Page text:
Did you know that residential renovation projects can lead to toxic asbestos exposure? Most people today are aware of the fact that breathing asbestos fibers can lead to mesothelioma and death. Regulations put in place in the 1970s by the federal government and individual states have stopped widespread use of asbestos in the U.S. These regulations concern commercial and residential structures.
But what happens if you own a home that was built before the 1970s and you plan to renovate or demolish? If no abatement procedures are followed prior to construction, toxic asbestos fibers are likely to be released into the atmosphere as a result of construction activity. There is no safe level of exposure to asbestos and inhaling toxic asbestos fibers can lead to mesothelioma and death.
Regulating Asbestos Abatement Prior to Beginning Renovation or Demolition Projects
States such as Georgia have enacted regulations that require a licensed asbestos inspector to identify and remove potentially hazardous asbestos from the construction site, prior to the beginning of construction activity. Failure to stick to the requirements of the regulations leads to citations being issued by the Georgia Environmental Protection Division. It has recently been discovered, however, that Georgia has not been enforcing this regulation for several years.
The problem in Georgia is that the state stopped funding its asbestos removal program in 2011 and “transferred” the program to the U.S. Environmental Protection Agency (EPA). Since then, no citations have been issued to anyone for failing to follow the requirements of the law. In Atlanta, over 6,500 permits have been issued for residential renovation or remodel in the past three years, and zero citations have been issued for violating asbestos removal regulations. One might think that the construction industry has fully complied with the regulations, but prior to defunding, Georgia issued hundreds of citations for failure to comply with its procedures. As a result of the apparent lack of enforcement, the public has potentially been put at risk for mesothelioma and death.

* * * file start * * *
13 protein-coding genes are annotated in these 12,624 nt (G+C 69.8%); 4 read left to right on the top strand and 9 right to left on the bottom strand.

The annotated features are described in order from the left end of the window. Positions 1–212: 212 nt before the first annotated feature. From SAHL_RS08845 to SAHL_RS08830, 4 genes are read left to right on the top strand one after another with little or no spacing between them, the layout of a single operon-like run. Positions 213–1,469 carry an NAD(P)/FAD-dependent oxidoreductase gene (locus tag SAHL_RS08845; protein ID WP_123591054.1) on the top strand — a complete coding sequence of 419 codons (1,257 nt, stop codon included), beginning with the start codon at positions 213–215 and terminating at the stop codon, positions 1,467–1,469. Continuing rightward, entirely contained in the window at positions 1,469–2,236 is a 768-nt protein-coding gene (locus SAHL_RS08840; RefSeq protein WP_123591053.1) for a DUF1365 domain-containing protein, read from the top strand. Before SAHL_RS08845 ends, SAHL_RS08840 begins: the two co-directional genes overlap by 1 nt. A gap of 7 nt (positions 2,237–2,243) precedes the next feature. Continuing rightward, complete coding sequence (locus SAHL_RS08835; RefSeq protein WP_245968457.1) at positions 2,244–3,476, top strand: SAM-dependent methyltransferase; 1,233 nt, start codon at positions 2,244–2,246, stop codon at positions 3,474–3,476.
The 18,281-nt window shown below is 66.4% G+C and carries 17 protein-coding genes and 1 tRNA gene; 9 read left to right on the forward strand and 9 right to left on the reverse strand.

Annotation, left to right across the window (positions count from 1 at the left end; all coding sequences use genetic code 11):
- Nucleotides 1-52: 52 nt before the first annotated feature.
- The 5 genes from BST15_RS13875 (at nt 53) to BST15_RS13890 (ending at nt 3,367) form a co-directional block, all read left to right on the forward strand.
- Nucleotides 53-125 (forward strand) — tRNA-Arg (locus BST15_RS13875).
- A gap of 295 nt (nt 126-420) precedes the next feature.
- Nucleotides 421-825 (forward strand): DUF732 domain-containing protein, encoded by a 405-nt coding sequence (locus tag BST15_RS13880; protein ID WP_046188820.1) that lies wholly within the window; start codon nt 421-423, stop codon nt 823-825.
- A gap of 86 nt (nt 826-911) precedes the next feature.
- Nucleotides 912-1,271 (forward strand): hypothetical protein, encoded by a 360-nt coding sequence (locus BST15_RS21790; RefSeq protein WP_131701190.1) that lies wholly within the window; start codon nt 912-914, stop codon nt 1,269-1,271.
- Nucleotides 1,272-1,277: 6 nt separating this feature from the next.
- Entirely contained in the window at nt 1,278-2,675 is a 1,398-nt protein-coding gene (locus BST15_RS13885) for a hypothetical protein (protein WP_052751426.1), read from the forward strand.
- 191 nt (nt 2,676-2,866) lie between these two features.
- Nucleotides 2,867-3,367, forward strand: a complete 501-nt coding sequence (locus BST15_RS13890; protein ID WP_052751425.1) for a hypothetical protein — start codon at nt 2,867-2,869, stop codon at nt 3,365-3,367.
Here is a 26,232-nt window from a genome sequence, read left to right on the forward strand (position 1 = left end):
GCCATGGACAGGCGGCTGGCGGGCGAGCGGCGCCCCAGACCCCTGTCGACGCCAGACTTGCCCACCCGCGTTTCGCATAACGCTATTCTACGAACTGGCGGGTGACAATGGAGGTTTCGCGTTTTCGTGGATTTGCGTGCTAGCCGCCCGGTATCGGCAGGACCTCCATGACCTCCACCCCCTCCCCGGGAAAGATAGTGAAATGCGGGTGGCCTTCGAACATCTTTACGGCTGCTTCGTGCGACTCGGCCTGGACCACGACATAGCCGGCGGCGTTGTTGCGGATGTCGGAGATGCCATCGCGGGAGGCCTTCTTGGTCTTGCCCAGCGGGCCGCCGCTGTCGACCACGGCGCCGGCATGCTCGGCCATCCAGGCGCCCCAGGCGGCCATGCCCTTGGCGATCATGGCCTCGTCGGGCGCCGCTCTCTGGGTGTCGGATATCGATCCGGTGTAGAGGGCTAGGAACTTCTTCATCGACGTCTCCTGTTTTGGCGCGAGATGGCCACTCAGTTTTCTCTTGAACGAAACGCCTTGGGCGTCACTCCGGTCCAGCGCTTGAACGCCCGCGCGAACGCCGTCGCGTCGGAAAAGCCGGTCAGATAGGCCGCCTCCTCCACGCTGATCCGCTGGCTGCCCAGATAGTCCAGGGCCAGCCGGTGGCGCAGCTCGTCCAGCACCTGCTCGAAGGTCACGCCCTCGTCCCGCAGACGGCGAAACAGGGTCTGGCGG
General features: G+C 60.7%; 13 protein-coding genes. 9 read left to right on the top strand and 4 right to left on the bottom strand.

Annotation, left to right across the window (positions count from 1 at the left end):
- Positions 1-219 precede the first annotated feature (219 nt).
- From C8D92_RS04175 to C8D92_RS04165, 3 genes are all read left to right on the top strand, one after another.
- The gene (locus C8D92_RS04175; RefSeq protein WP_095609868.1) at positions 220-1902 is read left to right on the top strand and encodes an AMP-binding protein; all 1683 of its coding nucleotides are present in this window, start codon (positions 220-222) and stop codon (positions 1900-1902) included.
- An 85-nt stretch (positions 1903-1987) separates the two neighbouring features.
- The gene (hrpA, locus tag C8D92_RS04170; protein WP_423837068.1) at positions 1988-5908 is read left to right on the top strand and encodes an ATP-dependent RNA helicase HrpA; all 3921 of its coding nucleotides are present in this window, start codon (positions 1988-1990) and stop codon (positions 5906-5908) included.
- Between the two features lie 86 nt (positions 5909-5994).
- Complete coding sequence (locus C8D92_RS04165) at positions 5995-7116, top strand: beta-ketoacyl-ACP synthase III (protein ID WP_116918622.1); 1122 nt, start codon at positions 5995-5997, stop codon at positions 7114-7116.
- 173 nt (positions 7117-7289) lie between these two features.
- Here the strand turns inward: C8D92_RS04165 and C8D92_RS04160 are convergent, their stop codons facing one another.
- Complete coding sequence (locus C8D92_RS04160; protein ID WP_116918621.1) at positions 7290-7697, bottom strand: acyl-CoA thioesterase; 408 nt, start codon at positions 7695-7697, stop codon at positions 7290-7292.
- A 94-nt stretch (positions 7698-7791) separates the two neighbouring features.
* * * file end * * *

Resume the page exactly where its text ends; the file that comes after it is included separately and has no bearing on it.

The Federal Government Requires Asbestos Abatement in Residential Construction, Right?
You might be thinking that since Georgia “transferred” their regulation to the EPA that the federal government now prevents toxic asbestos exposure that could result from residential construction activity. But the Environmental Protection Agency (EPA) limits its oversight to commercial and residential structures with greater than four dwelling units. Said another way, no governmental agency appears to be enforcing asbestos abatement laws as it relates to renovation and demolition of single-family homes.
What Should You Do About It?
So, what should you do about it? If you are planning on renovating your home yourself, you should consider hiring a licensed asbestos expert to inspect your home and arrange for removal of any hazardous asbestos-containing material. Should you hire a contractor to perform the work, or if you work for a contractor, it is important to make sure that proper procedures are followed to avoid potential asbestos exposure to you or your family.
According to a 1980 NIOSH-OSHA report, there is no safe level of asbestos exposure. We must remain informed and vigilant about taking precaution when it comes to asbestos. It has been discovered that the Georgia state agency responsible for policing the construction industry rarely checks to make sure people are following it, and, due to defunding, likely lacks the funds to hold violators accountable. This is putting the public at risk for mesothelioma and death.